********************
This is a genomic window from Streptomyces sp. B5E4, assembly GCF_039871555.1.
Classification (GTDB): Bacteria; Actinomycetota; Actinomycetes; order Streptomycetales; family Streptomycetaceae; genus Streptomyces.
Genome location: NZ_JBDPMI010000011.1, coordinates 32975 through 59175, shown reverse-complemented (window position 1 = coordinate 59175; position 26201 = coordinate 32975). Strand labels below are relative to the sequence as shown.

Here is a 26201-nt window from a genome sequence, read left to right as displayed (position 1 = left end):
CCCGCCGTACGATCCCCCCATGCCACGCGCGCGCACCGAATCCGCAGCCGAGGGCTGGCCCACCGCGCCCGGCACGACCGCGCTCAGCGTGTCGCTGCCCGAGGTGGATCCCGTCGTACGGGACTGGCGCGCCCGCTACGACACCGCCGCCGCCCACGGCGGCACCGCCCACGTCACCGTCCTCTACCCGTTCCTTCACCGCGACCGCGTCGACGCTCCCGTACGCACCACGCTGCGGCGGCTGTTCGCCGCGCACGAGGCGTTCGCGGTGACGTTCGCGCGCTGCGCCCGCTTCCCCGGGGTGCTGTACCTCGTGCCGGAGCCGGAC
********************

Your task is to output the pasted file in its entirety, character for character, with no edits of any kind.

This is a genomic window from Streptomyces sp. B5E4, assembly GCF_039871555.1.
Classification (GTDB): Bacteria; Actinomycetota; Actinomycetes; order Streptomycetales; family Streptomycetaceae; genus Streptomyces.
Genome location: NZ_JBDPMI010000011.1, coordinates 32975 through 59175, shown reverse-complemented (window position 1 = coordinate 59175; position 26201 = coordinate 32975). Strand labels below are relative to the sequence as shown.

Here is a 26201-nt window from a genome sequence, read left to right as displayed (position 1 = left end):
CCCGCCGTACGATCCCCCCATGCCACGCGCGCGCACCGAATCCGCAGCCGAGGGCTGGCCCACCGCGCCCGGCACGACCGCGCTCAGCGTGTCGCTGCCCGAGGTGGATCCCGTCGTACGGGACTGGCGCGCCCGCTACGACACCGCCGCCGCCCACGGCGGCACCGCCCACGTCACCGTCCTCTACCCGTTCCTTCACCGCGACCGCGTCGACGCTCCCGTACGCACCACGCTGCGGCGGCTGTTCGCCGCGCACGAGGCGTTCGCGGTGACGTTCGCGCGCTGCGCCCGCTTCCCCGGGGTGCTGTACCTCGTGCCGGAGCCGGAC